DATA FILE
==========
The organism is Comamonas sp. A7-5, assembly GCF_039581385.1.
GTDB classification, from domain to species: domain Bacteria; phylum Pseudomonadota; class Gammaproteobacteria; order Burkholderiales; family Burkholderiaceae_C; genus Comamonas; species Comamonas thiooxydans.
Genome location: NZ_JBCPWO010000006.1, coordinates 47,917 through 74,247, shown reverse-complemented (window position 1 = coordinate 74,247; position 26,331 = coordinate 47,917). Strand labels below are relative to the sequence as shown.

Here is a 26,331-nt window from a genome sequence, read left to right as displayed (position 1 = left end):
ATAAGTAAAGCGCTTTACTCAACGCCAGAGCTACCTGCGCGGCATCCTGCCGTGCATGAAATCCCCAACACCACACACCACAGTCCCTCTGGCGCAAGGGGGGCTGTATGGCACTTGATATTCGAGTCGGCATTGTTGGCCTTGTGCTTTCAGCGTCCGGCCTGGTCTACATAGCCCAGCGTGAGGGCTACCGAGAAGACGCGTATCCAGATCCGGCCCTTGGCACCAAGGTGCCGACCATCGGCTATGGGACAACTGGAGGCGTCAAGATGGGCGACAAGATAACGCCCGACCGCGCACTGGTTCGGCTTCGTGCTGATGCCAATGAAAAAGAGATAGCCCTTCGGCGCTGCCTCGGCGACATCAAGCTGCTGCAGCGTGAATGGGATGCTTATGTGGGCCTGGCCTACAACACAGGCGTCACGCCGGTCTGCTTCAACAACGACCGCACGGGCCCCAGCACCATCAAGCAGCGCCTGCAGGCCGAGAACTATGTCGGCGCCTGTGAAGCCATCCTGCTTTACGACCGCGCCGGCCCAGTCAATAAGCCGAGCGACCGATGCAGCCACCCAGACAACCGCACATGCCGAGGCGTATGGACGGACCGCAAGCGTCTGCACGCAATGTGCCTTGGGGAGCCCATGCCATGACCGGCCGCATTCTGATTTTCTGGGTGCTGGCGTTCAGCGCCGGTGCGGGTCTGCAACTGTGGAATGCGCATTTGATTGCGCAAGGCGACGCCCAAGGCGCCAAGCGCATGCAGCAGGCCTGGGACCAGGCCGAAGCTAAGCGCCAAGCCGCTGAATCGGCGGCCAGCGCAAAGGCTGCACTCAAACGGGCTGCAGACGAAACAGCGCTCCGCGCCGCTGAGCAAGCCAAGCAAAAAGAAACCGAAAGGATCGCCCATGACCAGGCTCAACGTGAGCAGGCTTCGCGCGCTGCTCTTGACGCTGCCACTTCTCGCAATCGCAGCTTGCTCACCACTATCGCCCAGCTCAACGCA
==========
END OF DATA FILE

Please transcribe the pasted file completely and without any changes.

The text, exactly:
The organism is Comamonas sp. A7-5, assembly GCF_039581385.1.
GTDB classification, from domain to species: domain Bacteria; phylum Pseudomonadota; class Gammaproteobacteria; order Burkholderiales; family Burkholderiaceae_C; genus Comamonas; species Comamonas thiooxydans.
Genome location: NZ_JBCPWO010000006.1, coordinates 47,917 through 74,247, shown reverse-complemented (window position 1 = coordinate 74,247; position 26,331 = coordinate 47,917). Strand labels below are relative to the sequence as shown.

Here is a 26,331-nt window from a genome sequence, read left to right as displayed (position 1 = left end):
ATAAGTAAAGCGCTTTACTCAACGCCAGAGCTACCTGCGCGGCATCCTGCCGTGCATGAAATCCCCAACACCACACACCACAGTCCCTCTGGCGCAAGGGGGGCTGTATGGCACTTGATATTCGAGTCGGCATTGTTGGCCTTGTGCTTTCAGCGTCCGGCCTGGTCTACATAGCCCAGCGTGAGGGCTACCGAGAAGACGCGTATCCAGATCCGGCCCTTGGCACCAAGGTGCCGACCATCGGCTATGGGACAACTGGAGGCGTCAAGATGGGCGACAAGATAACGCCCGACCGCGCACTGGTTCGGCTTCGTGCTGATGCCAATGAAAAAGAGATAGCCCTTCGGCGCTGCCTCGGCGACATCAAGCTGCTGCAGCGTGAATGGGATGCTTATGTGGGCCTGGCCTACAACACAGGCGTCACGCCGGTCTGCTTCAACAACGACCGCACGGGCCCCAGCACCATCAAGCAGCGCCTGCAGGCCGAGAACTATGTCGGCGCCTGTGAAGCCATCCTGCTTTACGACCGCGCCGGCCCAGTCAATAAGCCGAGCGACCGATGCAGCCACCCAGACAACCGCACATGCCGAGGCGTATGGACGGACCGCAAGCGTCTGCACGCAATGTGCCTTGGGGAGCCCATGCCATGACCGGCCGCATTCTGATTTTCTGGGTGCTGGCGTTCAGCGCCGGTGCGGGTCTGCAACTGTGGAATGCGCATTTGATTGCGCAAGGCGACGCCCAAGGCGCCAAGCGCATGCAGCAGGCCTGGGACCAGGCCGAAGCTAAGCGCCAAGCCGCTGAATCGGCGGCCAGCGCAAAGGCTGCACTCAAACGGGCTGCAGACGAAACAGCGCTCCGCGCCGCTGAGCAAGCCAAGCAAAAAGAAACCGAAAGGATCGCCCATGACCAGGCTCAACGTGAGCAGGCTTCGCGCGCTGCTCTTGACGCTGCCACTTCTCGCAATCGCAGCTTGCTCACCACTATCGCCCAGCTCAACGCA